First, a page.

President Obama had a good week. He grabbed the headlines by having the state of Hawaii take the extraordinary step of releasing the state “long form” version of his birth certificate, making the ‘birthers’ look petty. At the Correspondent’s dinner he and Seth Meyers skewered Donald Trump who made things worse for himself by showing no humor, sitting stone faced, apparently stewing over all the ridicule. Besides revealing a dark side of Trump’s personality (people who can’t laugh at themselves are almost never good people), he demonstrated that for all his bravado, he knew he’d been, well, trumped. Then on Sunday night the real news of the week came: The United States had killed Osama bin Laden.
I will post more on my thoughts and reactions to this, and what it means to the Mideast. I need some time to mull that over and read more about the operation and the world reaction. Today I’ll just describe what I did in class and reflect on student reactions.
In World Politics we were going to cover the International Court of Justice, ICC, and the sources of international law. I had a power point ready and five minutes before class I was going over notes. I then checked the news and found more detail on Bin Laden’s death. As I got up for class I impulsively left my computer in my office and instead grabbed an old VHS tape from 9-11-01.
I taped this from my television back on that September day. I had just gotten done watching a history channel show about Apollo 13 and was going to start working. I was on a research sabbatical that semester, so I didn’t have class. I flipped to CNN to check the Dow futures and saw that a plane had flown into one of the World Trade Center buildings. “Holy shit,” I exclaimed, and as quickly as possible put a tape in the VCR. I subsequently captured the second plane hitting, the collapse of the buildings, and much of the rest of the day’s action. I saw initial reports on the Pentagon being hit and the towers collapse as I was doing a step machine work out (I think that 70 minute work out is still my longest on my step machine!) At that point I was getting local New York television on Dishnet, so I was able to follow how they covered the story — it was far more personal than the “national” coverage.
I showed sections of that tape to my students today. The initial reports, the confusion (false stories like a fire on the mall, a car bomb at the state department, a helicopter circling the Pentagon right before the explosion), and the emotion of the commentators was something they’d not experienced. Most students had been only about eight or nine when it happened. Watching it brought me back to that day: Peter Jennings in shocked disbelief when the first tower fell. New York commentators groping for words through emotion after the second fell. When one said “If there are any young children watching this, I…I…I don’t know what to advise you” the class broke up laughing.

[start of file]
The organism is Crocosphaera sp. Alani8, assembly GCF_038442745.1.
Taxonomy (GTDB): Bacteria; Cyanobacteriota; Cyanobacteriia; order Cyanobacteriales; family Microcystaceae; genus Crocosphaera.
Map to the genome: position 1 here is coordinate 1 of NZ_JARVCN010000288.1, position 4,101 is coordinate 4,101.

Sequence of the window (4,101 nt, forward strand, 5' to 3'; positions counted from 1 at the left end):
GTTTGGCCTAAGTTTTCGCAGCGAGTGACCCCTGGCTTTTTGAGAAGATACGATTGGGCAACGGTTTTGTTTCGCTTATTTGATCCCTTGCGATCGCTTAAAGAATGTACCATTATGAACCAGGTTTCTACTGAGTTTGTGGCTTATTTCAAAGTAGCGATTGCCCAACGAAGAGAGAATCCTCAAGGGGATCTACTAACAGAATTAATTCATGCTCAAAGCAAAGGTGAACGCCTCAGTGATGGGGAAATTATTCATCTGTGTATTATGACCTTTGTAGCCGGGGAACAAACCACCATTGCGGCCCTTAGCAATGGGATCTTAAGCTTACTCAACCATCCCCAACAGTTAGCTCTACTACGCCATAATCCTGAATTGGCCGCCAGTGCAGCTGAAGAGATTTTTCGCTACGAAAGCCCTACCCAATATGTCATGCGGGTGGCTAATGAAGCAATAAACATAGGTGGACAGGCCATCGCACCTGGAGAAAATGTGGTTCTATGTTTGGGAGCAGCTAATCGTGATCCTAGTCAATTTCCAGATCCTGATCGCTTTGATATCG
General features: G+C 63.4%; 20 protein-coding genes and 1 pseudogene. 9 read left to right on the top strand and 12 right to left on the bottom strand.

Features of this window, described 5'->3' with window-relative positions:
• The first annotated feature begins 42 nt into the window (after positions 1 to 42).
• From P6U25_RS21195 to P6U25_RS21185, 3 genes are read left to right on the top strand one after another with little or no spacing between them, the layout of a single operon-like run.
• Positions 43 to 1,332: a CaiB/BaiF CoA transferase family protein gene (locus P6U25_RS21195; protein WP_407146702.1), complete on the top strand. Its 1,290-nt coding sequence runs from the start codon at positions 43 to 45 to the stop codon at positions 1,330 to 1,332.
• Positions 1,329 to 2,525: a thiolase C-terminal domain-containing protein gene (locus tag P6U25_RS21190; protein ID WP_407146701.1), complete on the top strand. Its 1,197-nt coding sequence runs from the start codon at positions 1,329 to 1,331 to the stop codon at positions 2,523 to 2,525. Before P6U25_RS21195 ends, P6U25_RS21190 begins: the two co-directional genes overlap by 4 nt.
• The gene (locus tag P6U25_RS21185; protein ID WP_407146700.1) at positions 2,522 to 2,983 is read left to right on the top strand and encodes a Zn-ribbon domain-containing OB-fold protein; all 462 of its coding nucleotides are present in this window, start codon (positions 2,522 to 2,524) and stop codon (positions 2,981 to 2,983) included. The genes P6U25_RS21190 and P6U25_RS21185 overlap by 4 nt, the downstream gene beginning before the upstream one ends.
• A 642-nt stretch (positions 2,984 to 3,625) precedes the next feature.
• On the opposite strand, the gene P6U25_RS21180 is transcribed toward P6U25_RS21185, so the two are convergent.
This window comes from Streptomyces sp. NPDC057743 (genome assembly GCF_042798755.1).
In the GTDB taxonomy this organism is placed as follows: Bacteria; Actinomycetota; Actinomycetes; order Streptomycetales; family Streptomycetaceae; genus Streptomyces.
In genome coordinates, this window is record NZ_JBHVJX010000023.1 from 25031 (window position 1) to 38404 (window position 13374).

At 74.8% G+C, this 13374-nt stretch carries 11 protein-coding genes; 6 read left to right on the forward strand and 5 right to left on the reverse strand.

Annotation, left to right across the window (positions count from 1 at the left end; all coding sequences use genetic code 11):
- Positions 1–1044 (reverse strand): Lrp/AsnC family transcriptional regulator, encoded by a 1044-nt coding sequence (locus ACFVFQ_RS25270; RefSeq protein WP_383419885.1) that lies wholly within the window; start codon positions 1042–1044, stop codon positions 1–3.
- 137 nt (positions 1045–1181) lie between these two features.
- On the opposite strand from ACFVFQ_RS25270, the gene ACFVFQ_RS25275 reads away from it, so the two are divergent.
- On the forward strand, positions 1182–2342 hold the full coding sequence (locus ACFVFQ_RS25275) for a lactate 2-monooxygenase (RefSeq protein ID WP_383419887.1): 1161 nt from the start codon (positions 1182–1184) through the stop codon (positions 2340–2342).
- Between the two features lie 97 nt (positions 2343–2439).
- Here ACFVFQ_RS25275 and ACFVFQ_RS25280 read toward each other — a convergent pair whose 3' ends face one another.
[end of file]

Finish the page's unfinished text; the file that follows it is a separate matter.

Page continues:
The students did not seem all that upset watching it; it’s an historical fact they’ve grown up with, after all. Their reactions to Bin Laden’s death were also lacking passion. They debated whether or not it was legal, a few said they couldn’t celebrate a death, and others said their first reaction was “well, Obama’s got 2012 wrapped up.”
On blogs and facebook friends have expressed thrill and being over joyed by the news. A few others throw out a bitter “so what, is this worth ten years of destruction?” Most students remain dispassionate, discussing policy implications and more vocally questioning the importance of the action. They correctly note that al qaeda is a lot more than “one man.” Many thought celebrating this paralleled celebrations in some parts of the Arab world on 9-11.
I had been a bit surprised by the lack of passion in my class — was this just because it was something they just grew up accepting as part of history? People had quietly chuckled at the “I don’t know what to advise you” comment those rare times I’ve shown this video before, never has there been a loud outburst!
The generation of students now in college are the first to grow up completely in the digital age. The internet and e-mail were commonplace when they were three years old, CDs were becoming obsolete by the time they hit middle school — and many of them already had cell phones by that time. Could it be that information-age children are becoming more dispassionate yet nonetheless thoughtful adults?
There are other explanations. Mainers tend to be relatively even keeled, and students are a unique demographic. We have a good mix of “conservatives” and “liberals,” and the two groups get along well together (that’s also not atypical for Maine). And, of course, there are a lot of people who diss the new generation — they don’t focus on things for long periods of time, or don’t appreciate literature, preferring tweets and factoids instead. Yet having seen how student “personalities” shift slowly over time (there isn’t really a cut off point between ‘generations’) I find myself rather optimistic about the new generation.
It’s not so much that they are dispassionate, but that they are savvy about how to handle information. I see this on facebook debates (one reason I’m one of those faculty who accept student facebook friends is that it’s a window to how this generation thinks). They seem less likely to give in to emotional reaction/over-reaction, and more likely to look at various perspectives of an issue. They tend to be more relativistic in their world view than I would be, but that also translates to more tolerance. I feel they can handle really intense emotional issues without giving in to the anger and passion that often exemplifies my generation. Even issues like abortion seem a bit easier for them to deal with.
It’ll be fascinating to watch how the true digital generation — people who have been on line essentially from birth — turns out. I am optimistic.